Drawing is Better than Writing for Memory Retention – Study

Regular readers know that I am a senior citizen, turning 79 next month. My family has a history of dementia in general and Alzheimer’s Disease in particular. SO, I am interested in anything that affects the brain and relates to brain function. This study at the University of Waterloo captured my attention.

Researchers report older adults who take up drawing are better able to retain new information than those who write notes.Source: University of Waterloo.

Older adults who take up drawing could enhance their memory, according to a new study.

drawing-memory-neurosciencenews-public.jpg

As part of a series of studies, the researchers asked both young people and older adults to do a variety of memory-encoding techniques and then tested their recall. NeuroscienceNews.com image is in the public domain.

Researchers from the University of Waterloo found that even if people weren’t good at it, drawing, as a method to help retain new information, was better than re-writing notes, visualization exercises or passively looking at images.

“We found that drawing enhanced memory in older adults more than other known study techniques,” said Melissa Meade, PhD candidate in cognitive neuroscience at Waterloo. “We’re really encouraged by these results and are looking into ways that it can be used to help people with dementia, who experience rapid declines in memory and language function.”

As part of a series of studies, the researchers asked both young people and older adults to do a variety of memory-encoding techniques and then tested their recall. Meade conducted this study with Myra Fernandes a Psychology professor in cognitive neuroscience at Waterloo and recent UW PhD graduate Jeffrey Wammes.

The researchers believe that drawing led to better memory when compared with other study techniques because it incorporated multiple ways of representing the information–visual, spatial, verbal, semantic and motoric.

“Drawing improves memory across a variety of tasks and populations, and the simplicity of the strategy means that it can be used in many settings,” said Myra Fernandes.

As part of the studies, the researchers compared different types of memory techniques in aiding retention of a set of words, in a group of undergraduate students and a group of senior citizens. Participants would either encode each word by writing it out, by drawing it, or by listing physical attributes related to each item. Later on after performing each task, memory was assessed. Both groups showed better retention when they used drawing rather than writing to encode the new information, and this effect was especially large in older adults.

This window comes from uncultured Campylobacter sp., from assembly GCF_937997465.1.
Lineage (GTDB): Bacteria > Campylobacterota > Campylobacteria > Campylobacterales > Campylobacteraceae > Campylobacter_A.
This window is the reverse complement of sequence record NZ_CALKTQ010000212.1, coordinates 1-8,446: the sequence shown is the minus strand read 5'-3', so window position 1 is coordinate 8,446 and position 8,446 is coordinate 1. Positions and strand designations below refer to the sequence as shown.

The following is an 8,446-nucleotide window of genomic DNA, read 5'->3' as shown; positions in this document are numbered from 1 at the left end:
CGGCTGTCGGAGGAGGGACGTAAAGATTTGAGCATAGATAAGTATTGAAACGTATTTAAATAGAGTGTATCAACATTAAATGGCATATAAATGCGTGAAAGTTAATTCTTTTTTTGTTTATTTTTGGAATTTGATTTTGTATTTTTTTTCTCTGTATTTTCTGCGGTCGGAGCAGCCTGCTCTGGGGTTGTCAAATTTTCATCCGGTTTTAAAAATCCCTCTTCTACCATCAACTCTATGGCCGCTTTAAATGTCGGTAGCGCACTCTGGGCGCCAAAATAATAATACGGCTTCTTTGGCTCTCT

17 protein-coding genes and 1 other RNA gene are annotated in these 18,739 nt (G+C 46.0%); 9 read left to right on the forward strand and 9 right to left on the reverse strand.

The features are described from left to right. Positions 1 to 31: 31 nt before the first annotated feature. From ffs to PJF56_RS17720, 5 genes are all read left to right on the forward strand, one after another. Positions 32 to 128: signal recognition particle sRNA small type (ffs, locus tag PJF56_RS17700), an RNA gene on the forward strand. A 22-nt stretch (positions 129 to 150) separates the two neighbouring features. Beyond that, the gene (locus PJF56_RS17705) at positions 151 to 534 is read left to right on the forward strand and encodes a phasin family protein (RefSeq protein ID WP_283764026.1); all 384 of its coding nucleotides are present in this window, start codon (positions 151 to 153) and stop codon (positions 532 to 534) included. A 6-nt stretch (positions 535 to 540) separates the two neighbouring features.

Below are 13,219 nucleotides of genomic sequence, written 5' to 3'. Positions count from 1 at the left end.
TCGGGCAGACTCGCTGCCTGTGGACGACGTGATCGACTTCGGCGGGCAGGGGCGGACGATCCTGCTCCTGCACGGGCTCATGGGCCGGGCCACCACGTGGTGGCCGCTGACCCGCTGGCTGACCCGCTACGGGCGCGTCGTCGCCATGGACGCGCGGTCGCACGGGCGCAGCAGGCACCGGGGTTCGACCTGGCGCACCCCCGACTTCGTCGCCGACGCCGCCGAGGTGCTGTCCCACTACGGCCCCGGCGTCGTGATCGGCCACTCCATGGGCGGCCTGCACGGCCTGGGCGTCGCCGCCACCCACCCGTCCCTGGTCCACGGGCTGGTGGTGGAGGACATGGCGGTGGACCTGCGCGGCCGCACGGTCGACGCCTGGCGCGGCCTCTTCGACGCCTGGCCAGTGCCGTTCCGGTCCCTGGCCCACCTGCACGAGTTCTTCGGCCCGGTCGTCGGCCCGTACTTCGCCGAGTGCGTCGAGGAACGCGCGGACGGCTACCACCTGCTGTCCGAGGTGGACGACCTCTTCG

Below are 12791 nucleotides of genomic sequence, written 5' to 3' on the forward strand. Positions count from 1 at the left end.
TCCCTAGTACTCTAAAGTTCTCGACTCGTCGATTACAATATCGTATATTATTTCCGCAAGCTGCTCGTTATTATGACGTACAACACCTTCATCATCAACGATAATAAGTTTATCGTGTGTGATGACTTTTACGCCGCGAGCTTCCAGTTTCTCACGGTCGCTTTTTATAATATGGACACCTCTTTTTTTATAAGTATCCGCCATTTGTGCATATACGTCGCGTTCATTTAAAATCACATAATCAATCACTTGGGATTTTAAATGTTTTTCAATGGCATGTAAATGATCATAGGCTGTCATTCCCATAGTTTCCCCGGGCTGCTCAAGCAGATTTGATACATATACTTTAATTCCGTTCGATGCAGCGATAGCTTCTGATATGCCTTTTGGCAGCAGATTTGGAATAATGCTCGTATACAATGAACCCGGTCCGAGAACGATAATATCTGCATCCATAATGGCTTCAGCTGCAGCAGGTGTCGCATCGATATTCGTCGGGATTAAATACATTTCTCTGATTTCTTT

Retention of new information typically declines as people age, due to deterioration of critical brain structures involved in memory such as the hippocampus and frontal lobes. In contrast, we know that visuospatial processing regions of the brain, involved in representing images and pictures, are mostly intact in normal aging, and in dementia. “We think that drawing is particularly relevant for people with dementia because it makes better use of brain regions that are still preserved, and could help people experiencing cognitive impairment with memory function,” said Meade. “Our findings have exciting implications for therapeutic interventions to help dementia patients hold on to valuable episodic memories throughout the progression of their disease.”

 

8 Comments

Filed under aging brain, brain, brain function, brain health, drawing, Healthy brain

8 responses to “Drawing is Better than Writing for Memory Retention – Study

  1. Tony, Thank you for continuing to write about Alzheimer’s Disease. I have a family history with this. I’m 76 years old and gain much from reading your posts. I have a question for you. I’m a caregiver for a person with early onset of Alzheimer’s. She remembers things that did not happen. Is this part of the disease? Thank you, Richard

    Liked by 1 person

    • Thanks for your kind words, Richard. Very happy to have been of some help. In my experience with my late aunt, I did not encounter that situation. It seemed that my aunt’s memory was best regarding things that happened decades ago. Very weak as she approached the present. Very good question. Please let me know what you learn from more professional sources.

      Liked by 1 person

  2. Anyone here have experience of Lions Mane mushrooms? They are supposed to offer unique benefits according to Dr. Paul Stamets.

    Liked by 1 person

  3. Love this concept especially as I draw more and more nowadays. It’s fun and silly and useful in so many ways. Now I have got an excuse, so thank you.

    Liked by 1 person

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